Project Abstract: Manikandan Panchatcharam, PhD

“Oxidative Stress Mediated Myocardial Lipid Dysfunction”

Acute myocardial infarction and resulting ischemic heart disease are the single most prevalent cause of
morbidity and mortality in the western world. While the bioactive glycerophospholipid lysophosphatidic acid
(LPA) plays a well-known role in atherosclerotic disease, its role in myocardial function remains virtually
unexplored. Following acute myocardial infarction, serum LPA concentration rises by six-fold over control
subjects, suggesting LPA may contribute to the pathogenesis of myocardial infarction. LPA production involves
hydrolysis of lysophosphatidylcholine by the secreted enzyme autotaxin, whereas lipid phosphate
phosphatase-3 (LPP3) catalyzes LPA dephosphorylation to generate lipid products that are not receptor active.
In this application, we present the first evidence that cardiac ischemia/reperfusion (I/R) injury enhances
myocardial autotaxin levels and decreases myocardial LPP3 expression, and this is associated with increased
serum LPA levels. Upon reperfusion, reactive oxygen species production arises as a burst of superoxide from
mitochondria following I/R injury. The redox-sensitive transcription factor NFAT (a nuclear factor of activated Tcells) has been shown to bind to the autotaxin promoter and induce its expression. Similarly, oxidant stress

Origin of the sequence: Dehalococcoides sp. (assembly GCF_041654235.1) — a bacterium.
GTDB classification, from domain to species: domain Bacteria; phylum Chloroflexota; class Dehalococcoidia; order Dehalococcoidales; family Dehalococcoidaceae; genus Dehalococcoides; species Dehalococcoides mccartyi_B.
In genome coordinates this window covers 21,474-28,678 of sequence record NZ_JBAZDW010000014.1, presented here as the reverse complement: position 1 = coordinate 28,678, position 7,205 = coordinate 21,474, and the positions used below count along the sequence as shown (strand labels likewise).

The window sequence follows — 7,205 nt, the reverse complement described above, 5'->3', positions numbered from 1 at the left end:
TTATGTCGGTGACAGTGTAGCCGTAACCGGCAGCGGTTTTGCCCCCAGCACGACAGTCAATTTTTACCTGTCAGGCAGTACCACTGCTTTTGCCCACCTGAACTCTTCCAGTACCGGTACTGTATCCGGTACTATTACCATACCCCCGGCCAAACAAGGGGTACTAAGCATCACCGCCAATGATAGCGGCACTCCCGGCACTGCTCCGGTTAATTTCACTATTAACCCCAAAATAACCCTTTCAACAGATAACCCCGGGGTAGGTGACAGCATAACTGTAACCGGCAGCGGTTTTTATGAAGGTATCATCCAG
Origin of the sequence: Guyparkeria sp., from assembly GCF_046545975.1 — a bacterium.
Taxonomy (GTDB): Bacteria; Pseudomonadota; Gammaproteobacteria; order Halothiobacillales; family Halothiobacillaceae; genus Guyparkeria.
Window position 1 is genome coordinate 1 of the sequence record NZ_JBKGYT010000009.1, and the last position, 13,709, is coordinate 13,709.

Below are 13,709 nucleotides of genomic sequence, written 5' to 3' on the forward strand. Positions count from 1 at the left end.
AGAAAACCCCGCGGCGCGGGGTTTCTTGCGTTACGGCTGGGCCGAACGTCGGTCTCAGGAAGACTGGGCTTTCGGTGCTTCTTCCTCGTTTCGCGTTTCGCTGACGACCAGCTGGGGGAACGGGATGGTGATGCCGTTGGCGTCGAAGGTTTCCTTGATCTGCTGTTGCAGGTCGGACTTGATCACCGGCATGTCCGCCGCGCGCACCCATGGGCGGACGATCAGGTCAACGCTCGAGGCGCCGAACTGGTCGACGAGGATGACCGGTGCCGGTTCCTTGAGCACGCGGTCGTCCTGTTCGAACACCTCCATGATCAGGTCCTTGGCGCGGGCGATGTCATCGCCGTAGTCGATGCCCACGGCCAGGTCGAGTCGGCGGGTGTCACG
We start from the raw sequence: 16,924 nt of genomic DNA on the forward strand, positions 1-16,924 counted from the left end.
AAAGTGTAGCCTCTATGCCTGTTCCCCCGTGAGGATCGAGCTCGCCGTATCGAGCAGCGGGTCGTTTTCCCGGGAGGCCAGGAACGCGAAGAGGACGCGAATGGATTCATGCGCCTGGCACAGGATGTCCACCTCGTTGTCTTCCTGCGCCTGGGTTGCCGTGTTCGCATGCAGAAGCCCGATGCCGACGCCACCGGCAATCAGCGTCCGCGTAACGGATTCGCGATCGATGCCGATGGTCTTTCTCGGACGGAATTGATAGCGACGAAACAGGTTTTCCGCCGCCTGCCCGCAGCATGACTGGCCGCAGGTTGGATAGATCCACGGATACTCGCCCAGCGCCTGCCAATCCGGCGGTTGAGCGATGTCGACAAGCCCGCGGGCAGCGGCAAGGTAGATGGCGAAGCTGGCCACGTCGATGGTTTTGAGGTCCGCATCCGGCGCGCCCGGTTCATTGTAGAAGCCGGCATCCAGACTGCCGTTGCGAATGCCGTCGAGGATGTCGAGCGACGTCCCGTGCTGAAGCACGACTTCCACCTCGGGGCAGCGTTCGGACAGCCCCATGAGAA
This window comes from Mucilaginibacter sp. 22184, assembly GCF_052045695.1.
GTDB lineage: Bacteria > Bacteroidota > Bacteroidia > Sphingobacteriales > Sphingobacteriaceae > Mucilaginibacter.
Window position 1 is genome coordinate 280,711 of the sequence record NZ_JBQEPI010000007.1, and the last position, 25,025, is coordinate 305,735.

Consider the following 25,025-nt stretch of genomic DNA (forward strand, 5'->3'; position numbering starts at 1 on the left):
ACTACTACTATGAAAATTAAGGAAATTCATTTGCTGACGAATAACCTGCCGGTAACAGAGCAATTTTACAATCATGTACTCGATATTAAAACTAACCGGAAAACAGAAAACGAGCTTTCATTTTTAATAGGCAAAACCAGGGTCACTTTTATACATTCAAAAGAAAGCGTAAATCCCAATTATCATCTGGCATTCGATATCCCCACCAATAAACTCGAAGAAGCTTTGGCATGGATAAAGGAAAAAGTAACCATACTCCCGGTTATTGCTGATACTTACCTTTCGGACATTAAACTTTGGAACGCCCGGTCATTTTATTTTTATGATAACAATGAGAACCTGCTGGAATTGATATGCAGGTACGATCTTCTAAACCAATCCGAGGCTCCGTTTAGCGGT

may deplete LPP3 levels in the context of I/R injury through reduced LPP3 expression or enhanced LPP3
degradation. Thus, we hypothesize that I/R injury alters autotaxin and LPP3 expression through mitochondrial
superoxide production to drive LPA signaling and cardiomyocyte dysfunction. The following interrelated
specific aims are designed to provide step-wise and in-depth studies in vitro, in vivo, and in experimental
therapeutics settings. Specific aim 1 will assess the role of myocardial superoxide production in autotaxin
expression and LPA production in I/R injury metabolism. Specific aim 2 will determine the role of mitochondrial
superoxide production in LPP3 depletion and LPA production in I/R injury. We could identify whether
modulation of cellular versus mitochondrial antioxidant status confers a differential protective effect in I/R injury
models.

The Center for Redox Biology and Cardiovascular Disease is supported by the National Institute of General Medical Sciences of the National Institutes of Health under Award Number P20GM121307.